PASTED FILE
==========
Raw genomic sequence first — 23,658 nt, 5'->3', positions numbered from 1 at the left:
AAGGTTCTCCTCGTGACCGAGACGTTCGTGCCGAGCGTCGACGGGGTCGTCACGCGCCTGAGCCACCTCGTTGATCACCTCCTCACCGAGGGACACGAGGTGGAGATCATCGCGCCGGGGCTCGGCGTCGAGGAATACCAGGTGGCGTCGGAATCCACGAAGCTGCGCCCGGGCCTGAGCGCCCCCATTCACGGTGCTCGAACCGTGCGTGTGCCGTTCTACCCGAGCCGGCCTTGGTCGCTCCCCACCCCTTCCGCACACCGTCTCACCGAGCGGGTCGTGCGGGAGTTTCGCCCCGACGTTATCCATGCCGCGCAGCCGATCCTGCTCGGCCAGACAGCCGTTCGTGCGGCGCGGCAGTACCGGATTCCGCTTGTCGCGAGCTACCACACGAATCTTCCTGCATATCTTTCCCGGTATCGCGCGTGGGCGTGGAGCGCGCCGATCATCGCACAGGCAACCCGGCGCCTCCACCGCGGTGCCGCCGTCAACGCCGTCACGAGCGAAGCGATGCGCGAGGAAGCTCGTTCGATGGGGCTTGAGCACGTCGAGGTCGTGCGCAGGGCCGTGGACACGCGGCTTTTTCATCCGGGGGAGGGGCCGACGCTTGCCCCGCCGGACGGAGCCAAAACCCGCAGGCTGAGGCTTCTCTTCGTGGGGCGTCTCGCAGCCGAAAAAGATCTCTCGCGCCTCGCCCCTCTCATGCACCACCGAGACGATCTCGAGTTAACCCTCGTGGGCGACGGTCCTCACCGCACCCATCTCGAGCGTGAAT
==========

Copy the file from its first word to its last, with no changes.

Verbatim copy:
Raw genomic sequence first — 23,658 nt, 5'->3', positions numbered from 1 at the left:
AAGGTTCTCCTCGTGACCGAGACGTTCGTGCCGAGCGTCGACGGGGTCGTCACGCGCCTGAGCCACCTCGTTGATCACCTCCTCACCGAGGGACACGAGGTGGAGATCATCGCGCCGGGGCTCGGCGTCGAGGAATACCAGGTGGCGTCGGAATCCACGAAGCTGCGCCCGGGCCTGAGCGCCCCCATTCACGGTGCTCGAACCGTGCGTGTGCCGTTCTACCCGAGCCGGCCTTGGTCGCTCCCCACCCCTTCCGCACACCGTCTCACCGAGCGGGTCGTGCGGGAGTTTCGCCCCGACGTTATCCATGCCGCGCAGCCGATCCTGCTCGGCCAGACAGCCGTTCGTGCGGCGCGGCAGTACCGGATTCCGCTTGTCGCGAGCTACCACACGAATCTTCCTGCATATCTTTCCCGGTATCGCGCGTGGGCGTGGAGCGCGCCGATCATCGCACAGGCAACCCGGCGCCTCCACCGCGGTGCCGCCGTCAACGCCGTCACGAGCGAAGCGATGCGCGAGGAAGCTCGTTCGATGGGGCTTGAGCACGTCGAGGTCGTGCGCAGGGCCGTGGACACGCGGCTTTTTCATCCGGGGGAGGGGCCGACGCTTGCCCCGCCGGACGGAGCCAAAACCCGCAGGCTGAGGCTTCTCTTCGTGGGGCGTCTCGCAGCCGAAAAAGATCTCTCGCGCCTCGCCCCTCTCATGCACCACCGAGACGATCTCGAGTTAACCCTCGTGGGCGACGGTCCTCACCGCACCCATCTCGAGCGTGAAT